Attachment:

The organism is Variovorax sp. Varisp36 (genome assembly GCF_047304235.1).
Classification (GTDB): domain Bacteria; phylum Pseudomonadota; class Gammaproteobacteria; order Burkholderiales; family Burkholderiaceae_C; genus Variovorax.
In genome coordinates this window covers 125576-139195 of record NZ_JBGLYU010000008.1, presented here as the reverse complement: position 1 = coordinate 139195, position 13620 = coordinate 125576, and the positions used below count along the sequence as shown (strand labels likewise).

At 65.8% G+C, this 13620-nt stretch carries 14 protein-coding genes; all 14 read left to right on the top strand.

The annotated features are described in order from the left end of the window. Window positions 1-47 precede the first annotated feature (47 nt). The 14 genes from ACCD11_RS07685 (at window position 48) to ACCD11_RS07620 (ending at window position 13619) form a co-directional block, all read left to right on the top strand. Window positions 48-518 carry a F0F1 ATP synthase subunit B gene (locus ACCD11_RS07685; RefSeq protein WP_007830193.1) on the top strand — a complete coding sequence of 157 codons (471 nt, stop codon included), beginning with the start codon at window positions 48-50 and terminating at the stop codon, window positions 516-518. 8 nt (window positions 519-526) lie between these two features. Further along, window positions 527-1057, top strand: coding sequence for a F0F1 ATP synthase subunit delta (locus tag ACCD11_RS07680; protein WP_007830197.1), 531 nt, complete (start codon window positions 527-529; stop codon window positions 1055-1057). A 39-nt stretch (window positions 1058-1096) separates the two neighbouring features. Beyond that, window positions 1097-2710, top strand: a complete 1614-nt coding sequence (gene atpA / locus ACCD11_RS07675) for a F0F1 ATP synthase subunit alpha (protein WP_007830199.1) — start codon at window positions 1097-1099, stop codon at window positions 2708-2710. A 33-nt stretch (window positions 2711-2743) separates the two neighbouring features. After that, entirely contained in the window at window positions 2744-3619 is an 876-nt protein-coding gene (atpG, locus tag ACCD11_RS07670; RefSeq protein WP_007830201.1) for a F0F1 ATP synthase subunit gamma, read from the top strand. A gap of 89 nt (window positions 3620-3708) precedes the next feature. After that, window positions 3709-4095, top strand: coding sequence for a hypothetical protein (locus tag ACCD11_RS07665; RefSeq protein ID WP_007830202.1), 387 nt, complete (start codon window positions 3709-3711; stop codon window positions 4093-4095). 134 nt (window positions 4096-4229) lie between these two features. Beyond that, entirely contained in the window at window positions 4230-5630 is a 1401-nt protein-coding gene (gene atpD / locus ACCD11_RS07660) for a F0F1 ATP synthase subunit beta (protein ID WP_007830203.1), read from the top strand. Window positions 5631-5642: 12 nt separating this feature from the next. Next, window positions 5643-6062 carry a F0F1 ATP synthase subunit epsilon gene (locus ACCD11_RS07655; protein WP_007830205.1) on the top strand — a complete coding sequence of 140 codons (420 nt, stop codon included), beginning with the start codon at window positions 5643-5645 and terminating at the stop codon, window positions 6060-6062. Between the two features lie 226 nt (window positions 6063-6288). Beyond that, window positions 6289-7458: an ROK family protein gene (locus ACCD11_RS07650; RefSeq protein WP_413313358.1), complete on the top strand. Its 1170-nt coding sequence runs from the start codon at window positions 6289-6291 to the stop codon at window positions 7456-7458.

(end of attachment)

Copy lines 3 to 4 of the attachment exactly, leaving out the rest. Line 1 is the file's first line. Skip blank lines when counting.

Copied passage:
In genome coordinates this window covers 125576-139195 of record NZ_JBGLYU010000008.1, presented here as the reverse complement: position 1 = coordinate 139195, position 13620 = coordinate 125576, and the positions used below count along the sequence as shown (strand labels likewise).

At 65.8% G+C, this 13620-nt stretch carries 14 protein-coding genes; all 14 read left to right on the top strand.